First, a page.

DeFi Doesn’t Pose a Significant Risk for Illicit Finance. It’s Time More People Knew That.
Decentralized finance is new, technologically complex and growing fast. As a result, its rise has been dogged by persistent misinformation and misunderstanding, particularly as it relates to the prevalence of illicit finance. Whereas DeFi has become synonymous with crime, scams and hacks in some media and policy circles, data show that the reality is quite the opposite: Crypto is much less a safe haven for financial criminals than the traditional, cash-based system.
That misperception is a serious hurdle as crypto and DeFi markets continue to face intense scrutiny from legislators — both international and domestic. While several regulatory agencies are taking a careful, nuanced approach, others aren’t. Discussions with regulators often get mired in this morass of how to define the problems, let alone propose new, fit-for-purpose regulations to solve them.
Nowhere is this more evident than in policy discussions around the risks of illicit finance in DeFi. Politicians and policymakers have intoned solemnly in hearings about how the only natural use for crypto is as a sanctions-evasion tool, or perhaps as an updated, more efficient way to launder money. Media coverage contributes to this perspective by over-emphasizing — without context — platform hacks or isolated incidents of attempted sanctions evasion or some other illegal activities.
The necessary context? The evidence shows that crypto markets are safer and cleaner than traditional financial markets. The data on the true extent of illicit activity in crypto markets are readily available from research firms (including ones that work directly with the U.S. government to help catch criminals).
A key shortcoming in conversations around DeFi is that policymakers and the general public alike are simply unaware of the tools available to law enforcement that help them disrupt illicit activity in DeFi.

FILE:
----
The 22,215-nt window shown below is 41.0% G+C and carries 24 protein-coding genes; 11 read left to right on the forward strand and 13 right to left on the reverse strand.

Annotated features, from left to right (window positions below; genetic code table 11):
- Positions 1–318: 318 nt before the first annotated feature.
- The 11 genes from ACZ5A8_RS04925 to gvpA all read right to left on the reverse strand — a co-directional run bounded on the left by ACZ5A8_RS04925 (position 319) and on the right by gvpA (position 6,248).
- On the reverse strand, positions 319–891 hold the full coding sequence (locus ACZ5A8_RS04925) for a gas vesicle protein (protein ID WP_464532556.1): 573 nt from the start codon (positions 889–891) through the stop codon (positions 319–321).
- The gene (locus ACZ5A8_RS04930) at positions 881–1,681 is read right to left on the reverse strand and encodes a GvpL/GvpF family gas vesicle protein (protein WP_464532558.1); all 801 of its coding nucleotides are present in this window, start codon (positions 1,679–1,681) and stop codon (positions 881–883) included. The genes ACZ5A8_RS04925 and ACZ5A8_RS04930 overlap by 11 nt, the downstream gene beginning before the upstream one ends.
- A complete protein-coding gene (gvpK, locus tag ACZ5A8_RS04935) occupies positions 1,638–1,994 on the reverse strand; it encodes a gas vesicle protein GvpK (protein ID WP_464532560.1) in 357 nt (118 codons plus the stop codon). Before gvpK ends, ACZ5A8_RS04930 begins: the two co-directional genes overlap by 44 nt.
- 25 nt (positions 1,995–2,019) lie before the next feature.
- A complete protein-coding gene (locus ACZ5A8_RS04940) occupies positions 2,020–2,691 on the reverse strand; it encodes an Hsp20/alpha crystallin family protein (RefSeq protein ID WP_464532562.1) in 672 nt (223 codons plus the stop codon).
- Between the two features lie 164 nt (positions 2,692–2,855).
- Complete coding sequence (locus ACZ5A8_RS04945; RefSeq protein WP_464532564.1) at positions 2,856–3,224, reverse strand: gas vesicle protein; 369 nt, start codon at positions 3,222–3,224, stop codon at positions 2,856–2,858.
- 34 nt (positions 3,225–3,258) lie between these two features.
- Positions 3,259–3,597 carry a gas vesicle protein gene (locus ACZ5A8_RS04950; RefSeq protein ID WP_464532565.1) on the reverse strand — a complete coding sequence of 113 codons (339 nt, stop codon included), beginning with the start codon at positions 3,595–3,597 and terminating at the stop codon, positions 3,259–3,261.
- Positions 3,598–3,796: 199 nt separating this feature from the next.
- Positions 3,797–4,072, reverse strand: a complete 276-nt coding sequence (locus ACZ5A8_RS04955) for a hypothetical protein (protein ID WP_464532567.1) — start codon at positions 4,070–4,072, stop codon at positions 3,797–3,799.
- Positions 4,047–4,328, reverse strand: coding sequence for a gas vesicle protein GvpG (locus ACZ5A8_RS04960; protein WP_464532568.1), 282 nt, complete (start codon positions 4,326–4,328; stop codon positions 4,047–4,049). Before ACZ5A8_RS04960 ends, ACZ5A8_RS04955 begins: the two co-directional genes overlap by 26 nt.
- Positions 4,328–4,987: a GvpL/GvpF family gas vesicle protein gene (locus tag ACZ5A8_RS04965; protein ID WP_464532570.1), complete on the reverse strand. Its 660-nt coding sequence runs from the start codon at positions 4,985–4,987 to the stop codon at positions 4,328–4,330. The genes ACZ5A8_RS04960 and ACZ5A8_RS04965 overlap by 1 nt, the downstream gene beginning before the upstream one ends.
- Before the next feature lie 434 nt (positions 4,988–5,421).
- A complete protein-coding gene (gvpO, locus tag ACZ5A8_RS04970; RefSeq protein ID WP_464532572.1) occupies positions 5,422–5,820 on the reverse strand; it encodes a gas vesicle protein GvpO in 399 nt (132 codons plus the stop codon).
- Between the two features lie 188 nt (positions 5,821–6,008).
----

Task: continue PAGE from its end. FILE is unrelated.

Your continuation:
From geofencing to blockchain analytics, law enforcement has ample tools at their disposal to combat illicit finance.
It doesn’t matter that DeFi protocols lack centralized entities that function like banks and other traditional intermediaries. With the right tools, we’ve seen that law enforcement can identify, track, establish attribution for, and in several cases cease illicit activity and ill-gotten gains, even in peer-to-peer blockchain networks.
Law enforcement’s track record speaks for itself. In a recent notable case, the Department of Justice used these novel tools to trace stolen bitcoin across thousands of transactions. Their investigation resulted in the arrest of two individuals for money laundering and the seizure of $3.6 billion in bitcoin.
And it’s certainly not the first time that law enforcement has been able to counter illicit finance in the crypto ecosystem. Last year, when a ransomware attack compromised Colonial Pipeline, the largest fuel pipeline in the U.S., and caused major fuel shortages across the East Coast, the Department of Justice tracked and recovered $2.3 million in bitcoin paid as ransom to the hacker group DarkSide.
Overall, crypto markets have lower rates of illicit activity than traditional markets — even before law enforcement intervention.
Chainalysis estimates only 0.15% of all cryptocurrency transactions in 2021 constituted illicit activity. Meanwhile, approximately 2%-5% of activity across the traditional financial system is illicit, a stale estimate given the challenge of even approximating illicit financial activity across the internecine, siloed legacy financial system.
Ultimately, new technologies like DeFi and cryptocurrencies are susceptible to being misconstrued as a tool for illicit actors alone. The best available data, and a straightforward accounting of the facts, tell a very different story.
We can always do more to support and enhance law enforcement’s efforts. But when it comes to DeFi, law enforcement has figured out an effective playbook, and they should be given the support and resources necessary to implement it at scale.